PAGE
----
Utah governor 'disgusted' after health office vandalism
SALT LAKE CITY (AP) — Utah Gov. Gary Herbert said Friday he is "disgusted" after someone shot at a state health department office in what he called an attempt to intimidate public health employees.
The agency said someone shot at its office overnight in the Salt Lake City suburb of Millcreek with what appeared to be a pellet gun. The vandalism occurred the night before the state reported its highest daily COVID-19 case count on Friday.
“I am disgusted by the attempts to intimidate public health workers," Herbert said in a statement to Fox 13. "Targeting the selfless civil servants who work to keep our communities healthy is cruel and ridiculous. Our public safety teams will continue to work to protect the safety of those who work in public health.”
Photos shared with Fox 13 show a glass door and windows were damaged. No one was injured in the shooting.
The state health department reported a new daily record for confirmed coronavirus cases Friday with another 2,292 Utah residents infected. Utah also surpassed the grim milestone of 600 deaths from the coronavirus, just three weeks after passing 500 deaths.
The state also issued an emergency alert on mobile phones warning about the record number of cases and urging Utah residents in high transmission areas to follow mandatory mask orders and rules that curtail social gatherings to 10 or fewer people.
In the past week, Utah’s positivity average has increased from 15.8% to 18.2%, according to state data. The weekly average for new cases per day has increased from 1,355 to 1,622. State health officials have said that such a high positivity rate indicates the numbers of infection are far higher.
Herbert said people shouldn’t “become numb” to these numbers and the dire impact they will have on those infected and their families. He said Thursday’s new cases alone will likely result in 115 hospitalizations and 11 deaths based on Utah’s hospitalization and fatality rates.
“This will cause increasing strain on our already overworked medical professionals, and leave even more families with an empty chair at their dinner table,” Herbert wrote in a statement. “And that is to say nothing of the long-term effects many more of these Utahns will face, even as they recover.”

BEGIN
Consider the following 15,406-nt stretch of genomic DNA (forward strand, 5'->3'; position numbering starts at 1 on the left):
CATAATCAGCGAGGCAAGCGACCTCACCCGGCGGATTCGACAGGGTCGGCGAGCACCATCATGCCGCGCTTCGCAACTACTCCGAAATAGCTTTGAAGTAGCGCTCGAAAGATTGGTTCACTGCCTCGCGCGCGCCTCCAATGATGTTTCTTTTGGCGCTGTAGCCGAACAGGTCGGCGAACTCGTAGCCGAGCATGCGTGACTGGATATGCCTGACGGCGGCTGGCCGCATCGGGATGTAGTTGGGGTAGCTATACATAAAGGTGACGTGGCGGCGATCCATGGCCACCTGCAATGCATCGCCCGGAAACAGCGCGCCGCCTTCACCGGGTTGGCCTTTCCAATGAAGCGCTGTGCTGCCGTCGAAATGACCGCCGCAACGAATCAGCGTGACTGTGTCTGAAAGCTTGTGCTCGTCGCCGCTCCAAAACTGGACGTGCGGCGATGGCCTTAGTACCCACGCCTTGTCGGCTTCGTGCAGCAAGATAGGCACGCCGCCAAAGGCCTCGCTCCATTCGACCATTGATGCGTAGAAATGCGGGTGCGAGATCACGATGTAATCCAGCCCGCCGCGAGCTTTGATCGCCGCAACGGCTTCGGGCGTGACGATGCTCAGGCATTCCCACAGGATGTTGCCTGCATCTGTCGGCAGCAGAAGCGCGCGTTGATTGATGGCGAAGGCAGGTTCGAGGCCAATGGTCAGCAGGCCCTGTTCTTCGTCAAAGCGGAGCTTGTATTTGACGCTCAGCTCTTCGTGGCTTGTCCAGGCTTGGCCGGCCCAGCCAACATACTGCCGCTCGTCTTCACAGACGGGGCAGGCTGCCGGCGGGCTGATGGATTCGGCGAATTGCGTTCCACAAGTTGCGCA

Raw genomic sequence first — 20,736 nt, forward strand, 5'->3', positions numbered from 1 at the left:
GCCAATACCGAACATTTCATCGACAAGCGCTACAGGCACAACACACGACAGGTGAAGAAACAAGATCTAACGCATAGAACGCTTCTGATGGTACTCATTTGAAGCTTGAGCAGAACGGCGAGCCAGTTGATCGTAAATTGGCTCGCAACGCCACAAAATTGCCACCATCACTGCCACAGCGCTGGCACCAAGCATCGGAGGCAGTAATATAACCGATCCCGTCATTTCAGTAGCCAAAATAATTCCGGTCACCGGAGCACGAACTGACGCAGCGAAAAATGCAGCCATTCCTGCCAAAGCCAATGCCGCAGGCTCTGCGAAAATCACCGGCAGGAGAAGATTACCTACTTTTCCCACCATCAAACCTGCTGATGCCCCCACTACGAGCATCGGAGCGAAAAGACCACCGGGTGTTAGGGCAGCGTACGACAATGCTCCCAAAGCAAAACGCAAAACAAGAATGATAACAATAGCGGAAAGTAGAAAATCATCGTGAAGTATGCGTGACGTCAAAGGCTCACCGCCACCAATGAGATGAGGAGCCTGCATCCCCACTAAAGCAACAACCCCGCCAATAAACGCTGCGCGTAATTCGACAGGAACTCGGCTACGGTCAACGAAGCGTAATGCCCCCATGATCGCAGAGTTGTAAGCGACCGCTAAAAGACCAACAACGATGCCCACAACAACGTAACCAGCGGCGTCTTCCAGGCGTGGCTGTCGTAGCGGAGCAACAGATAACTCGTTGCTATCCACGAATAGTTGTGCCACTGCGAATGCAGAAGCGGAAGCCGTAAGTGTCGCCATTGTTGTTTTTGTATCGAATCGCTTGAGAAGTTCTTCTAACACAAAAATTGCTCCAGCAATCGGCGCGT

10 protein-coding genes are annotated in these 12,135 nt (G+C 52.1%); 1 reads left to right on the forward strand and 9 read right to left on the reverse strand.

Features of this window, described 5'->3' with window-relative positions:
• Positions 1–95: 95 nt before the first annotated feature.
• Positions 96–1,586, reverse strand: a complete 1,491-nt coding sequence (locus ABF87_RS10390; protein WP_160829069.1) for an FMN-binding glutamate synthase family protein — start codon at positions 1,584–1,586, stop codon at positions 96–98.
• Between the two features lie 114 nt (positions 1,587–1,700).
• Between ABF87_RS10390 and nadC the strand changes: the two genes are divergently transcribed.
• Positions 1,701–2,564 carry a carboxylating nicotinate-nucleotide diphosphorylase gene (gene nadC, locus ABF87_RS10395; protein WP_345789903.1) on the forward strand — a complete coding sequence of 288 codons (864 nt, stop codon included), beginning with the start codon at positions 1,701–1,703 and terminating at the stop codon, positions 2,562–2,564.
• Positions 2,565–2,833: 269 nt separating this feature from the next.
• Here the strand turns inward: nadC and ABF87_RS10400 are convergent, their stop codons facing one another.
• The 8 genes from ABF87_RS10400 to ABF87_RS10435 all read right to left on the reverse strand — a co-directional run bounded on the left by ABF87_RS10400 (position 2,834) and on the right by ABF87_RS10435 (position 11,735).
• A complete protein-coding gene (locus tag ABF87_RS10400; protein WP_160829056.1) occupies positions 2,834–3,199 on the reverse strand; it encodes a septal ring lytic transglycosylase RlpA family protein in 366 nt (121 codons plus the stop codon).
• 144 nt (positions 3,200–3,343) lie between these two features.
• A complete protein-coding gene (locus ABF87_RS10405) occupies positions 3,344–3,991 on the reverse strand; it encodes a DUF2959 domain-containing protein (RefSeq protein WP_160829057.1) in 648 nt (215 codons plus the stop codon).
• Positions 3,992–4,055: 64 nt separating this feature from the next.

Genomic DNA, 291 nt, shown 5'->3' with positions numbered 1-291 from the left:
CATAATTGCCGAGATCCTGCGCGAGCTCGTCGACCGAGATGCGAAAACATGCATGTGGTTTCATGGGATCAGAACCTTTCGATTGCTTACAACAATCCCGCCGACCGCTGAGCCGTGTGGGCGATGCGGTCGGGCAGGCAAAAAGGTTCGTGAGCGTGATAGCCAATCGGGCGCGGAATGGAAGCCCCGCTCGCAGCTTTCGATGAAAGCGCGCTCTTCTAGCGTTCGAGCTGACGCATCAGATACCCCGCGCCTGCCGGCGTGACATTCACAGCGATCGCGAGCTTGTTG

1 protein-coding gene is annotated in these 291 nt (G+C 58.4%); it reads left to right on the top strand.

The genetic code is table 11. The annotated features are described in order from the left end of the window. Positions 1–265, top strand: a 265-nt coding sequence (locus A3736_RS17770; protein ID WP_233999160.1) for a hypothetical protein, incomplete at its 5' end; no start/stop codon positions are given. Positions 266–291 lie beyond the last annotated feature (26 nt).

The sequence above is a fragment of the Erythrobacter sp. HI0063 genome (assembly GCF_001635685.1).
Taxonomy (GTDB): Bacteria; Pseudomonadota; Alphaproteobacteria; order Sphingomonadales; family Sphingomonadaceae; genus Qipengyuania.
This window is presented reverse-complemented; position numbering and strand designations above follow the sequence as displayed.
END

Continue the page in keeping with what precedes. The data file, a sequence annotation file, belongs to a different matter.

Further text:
These record-breaking case numbers come a day after Herbert and other state officials warned that Utah hospitals may soon need to implement crisis care protocols because they “can’t keep up” with the recent coronavirus surge.
For most people, the new coronavirus causes mild or moderate symptoms, such as fever and cough that clear up in two to three weeks. For some — especially older adults and people with existing health problems — it can cause more severe illness, including pneumonia, and death.
The shooting follows statewide anti-mask demonstrations, including two protests that occurred outside the home of State Epidemiologist Dr. Angela Dunn on Thursday. Lt. Gov. Spencer Cox said on social media that another state health employee’s home was also targeted but did not identify them.
“It’s unclear what, if any, relation there is between this incident and recent protests at the homes of public health officials,” said state health department spokeswoman Charla Haley.
The state Department of Public Safety, which often provides security for state-operated facilities, did not immediately respond to a request for comment by the television station.